About Jackie Mason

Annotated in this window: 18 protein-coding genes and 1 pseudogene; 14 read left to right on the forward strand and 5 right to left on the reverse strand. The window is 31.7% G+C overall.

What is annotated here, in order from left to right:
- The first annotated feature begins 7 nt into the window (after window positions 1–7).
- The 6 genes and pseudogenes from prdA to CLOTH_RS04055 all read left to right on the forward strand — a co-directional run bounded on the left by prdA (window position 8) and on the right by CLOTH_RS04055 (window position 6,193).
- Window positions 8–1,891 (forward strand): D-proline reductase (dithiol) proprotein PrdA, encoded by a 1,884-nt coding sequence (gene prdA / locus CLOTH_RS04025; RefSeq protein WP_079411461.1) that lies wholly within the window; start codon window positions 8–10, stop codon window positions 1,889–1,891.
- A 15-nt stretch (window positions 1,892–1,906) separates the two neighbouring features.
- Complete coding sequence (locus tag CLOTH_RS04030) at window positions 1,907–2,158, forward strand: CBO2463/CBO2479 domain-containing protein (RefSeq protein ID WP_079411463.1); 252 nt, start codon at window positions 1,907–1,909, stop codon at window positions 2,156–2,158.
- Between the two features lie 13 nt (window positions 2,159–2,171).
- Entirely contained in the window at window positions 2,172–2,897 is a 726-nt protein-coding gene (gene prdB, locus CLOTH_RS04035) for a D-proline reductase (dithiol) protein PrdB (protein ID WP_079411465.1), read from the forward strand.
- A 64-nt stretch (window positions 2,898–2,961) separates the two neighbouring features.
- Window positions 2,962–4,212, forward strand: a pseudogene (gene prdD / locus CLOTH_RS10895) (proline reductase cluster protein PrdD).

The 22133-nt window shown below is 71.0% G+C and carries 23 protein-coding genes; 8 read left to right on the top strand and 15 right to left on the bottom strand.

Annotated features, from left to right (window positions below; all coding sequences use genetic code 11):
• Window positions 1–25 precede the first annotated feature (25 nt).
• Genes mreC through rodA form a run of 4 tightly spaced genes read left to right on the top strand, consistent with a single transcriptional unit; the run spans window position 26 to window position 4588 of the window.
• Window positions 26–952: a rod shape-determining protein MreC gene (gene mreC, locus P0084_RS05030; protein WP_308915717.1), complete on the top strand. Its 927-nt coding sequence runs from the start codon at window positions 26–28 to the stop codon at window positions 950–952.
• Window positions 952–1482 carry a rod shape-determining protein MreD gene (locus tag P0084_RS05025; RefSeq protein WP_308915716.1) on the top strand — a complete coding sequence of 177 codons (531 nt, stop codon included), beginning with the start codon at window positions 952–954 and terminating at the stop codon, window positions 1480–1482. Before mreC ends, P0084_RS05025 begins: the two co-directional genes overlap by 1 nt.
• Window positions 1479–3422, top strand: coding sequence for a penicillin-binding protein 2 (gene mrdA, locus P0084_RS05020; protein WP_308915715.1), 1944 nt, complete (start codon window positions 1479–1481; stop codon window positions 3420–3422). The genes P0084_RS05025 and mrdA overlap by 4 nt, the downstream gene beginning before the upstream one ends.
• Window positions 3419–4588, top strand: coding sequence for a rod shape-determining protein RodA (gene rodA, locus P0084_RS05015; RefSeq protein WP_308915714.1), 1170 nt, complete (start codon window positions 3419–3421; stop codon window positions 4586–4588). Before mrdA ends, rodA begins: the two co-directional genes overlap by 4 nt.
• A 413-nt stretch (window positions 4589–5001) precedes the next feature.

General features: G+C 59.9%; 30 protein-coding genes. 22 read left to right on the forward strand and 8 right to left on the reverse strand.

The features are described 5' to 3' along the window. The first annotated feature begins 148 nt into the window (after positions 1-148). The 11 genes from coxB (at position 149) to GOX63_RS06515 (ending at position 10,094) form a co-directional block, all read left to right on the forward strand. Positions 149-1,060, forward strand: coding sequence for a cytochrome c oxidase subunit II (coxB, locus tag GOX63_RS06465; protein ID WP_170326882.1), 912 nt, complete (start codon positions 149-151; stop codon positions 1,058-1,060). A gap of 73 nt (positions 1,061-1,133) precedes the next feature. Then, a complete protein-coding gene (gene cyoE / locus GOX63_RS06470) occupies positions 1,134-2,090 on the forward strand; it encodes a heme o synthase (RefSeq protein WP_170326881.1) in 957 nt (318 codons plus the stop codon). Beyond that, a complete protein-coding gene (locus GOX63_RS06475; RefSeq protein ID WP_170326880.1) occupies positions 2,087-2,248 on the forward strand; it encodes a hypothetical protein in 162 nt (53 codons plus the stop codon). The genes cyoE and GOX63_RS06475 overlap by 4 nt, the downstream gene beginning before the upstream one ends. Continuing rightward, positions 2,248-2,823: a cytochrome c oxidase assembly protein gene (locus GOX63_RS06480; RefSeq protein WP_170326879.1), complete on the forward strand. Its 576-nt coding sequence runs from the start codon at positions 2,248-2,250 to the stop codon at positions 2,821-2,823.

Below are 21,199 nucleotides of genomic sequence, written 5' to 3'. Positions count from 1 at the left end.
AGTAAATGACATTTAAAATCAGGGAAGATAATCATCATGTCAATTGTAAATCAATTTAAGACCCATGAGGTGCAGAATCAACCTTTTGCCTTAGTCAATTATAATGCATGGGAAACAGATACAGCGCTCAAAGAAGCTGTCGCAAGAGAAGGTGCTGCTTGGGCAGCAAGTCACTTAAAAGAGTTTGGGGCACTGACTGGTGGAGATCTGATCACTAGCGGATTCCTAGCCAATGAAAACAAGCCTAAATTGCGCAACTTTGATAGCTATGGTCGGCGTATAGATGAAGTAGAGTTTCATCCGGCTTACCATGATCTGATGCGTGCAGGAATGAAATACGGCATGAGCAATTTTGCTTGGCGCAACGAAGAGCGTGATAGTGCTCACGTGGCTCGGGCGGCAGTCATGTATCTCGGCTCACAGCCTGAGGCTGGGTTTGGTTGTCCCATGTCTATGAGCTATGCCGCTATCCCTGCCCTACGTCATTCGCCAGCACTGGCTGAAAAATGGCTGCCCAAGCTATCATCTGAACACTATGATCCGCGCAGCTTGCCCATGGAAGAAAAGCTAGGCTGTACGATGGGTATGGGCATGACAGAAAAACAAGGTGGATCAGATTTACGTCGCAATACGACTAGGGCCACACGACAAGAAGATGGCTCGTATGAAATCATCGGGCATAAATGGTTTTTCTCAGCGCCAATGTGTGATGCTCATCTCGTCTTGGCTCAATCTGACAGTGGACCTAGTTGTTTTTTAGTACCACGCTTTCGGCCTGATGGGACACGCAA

Yacov Moshe Maza -- Jackie Mason -- was raised in Manhattan surrounded by rabbis; his father, grandfather, great-grandfather and great-great-grandfather all were rabbis, as were his three brothers. At age 25, Jackie was also ordained a rabbi, but left after three years because, as he quips, "Somebody had to make a living." Mason headed to upstate New York and began trying out his material on tourists who came to vacation in the Catskill area. Predominately a place where wealthy Jewish families came to vacation, the area was dubbed the "Borscht Belt," and it was here that Mason first started incorporating aspects of his religion into his routine. In 1959, Mason decided to try his luck on the West Coast, and the television offers started rolling in. His appearance on The Steve Allen Show led to more small screen opportunities, including one infamous 1962 appearance on the Ed Sullivan Show in which a hand gesture was misinterpreted, resulting in Mason's ban from the show. The incident cast a shadow on his career for the better part of a decade, but Mason never lost popularity among the Hollywood elite and was always a favorite at celebrity roasts and television programs such as The Merv Griffin Show. The 1970s were a relatively quiet time for Mason, who spent some of that time writing his one-man show, The World According To Me. The show opened in Los Angeles in 1984, and re-established Mason as one of the preeminent political satirists of the day. In December, 1986, Mason started what would be a two-and-a-half year run on Broadway, with The World according To Me eventually winning a Tony Award, an Outer Critics Circle Award, an Emmy Award and a Grammy nomination. The 1990s saw Mason with a string of Broadway shows, including 1990's Jackie Mason: Brand New, 1994's Jackie Mason: Politically Incorrect, 1996's Love Thy Neighbor, 1999's Much Ado About Everything and 2002's Prune Danish. In between all of this, the comedian found time to appear in movies such as Caddy Shack II, and host the nationally syndicated talk show and the weekly PBS series, Crossing the Line.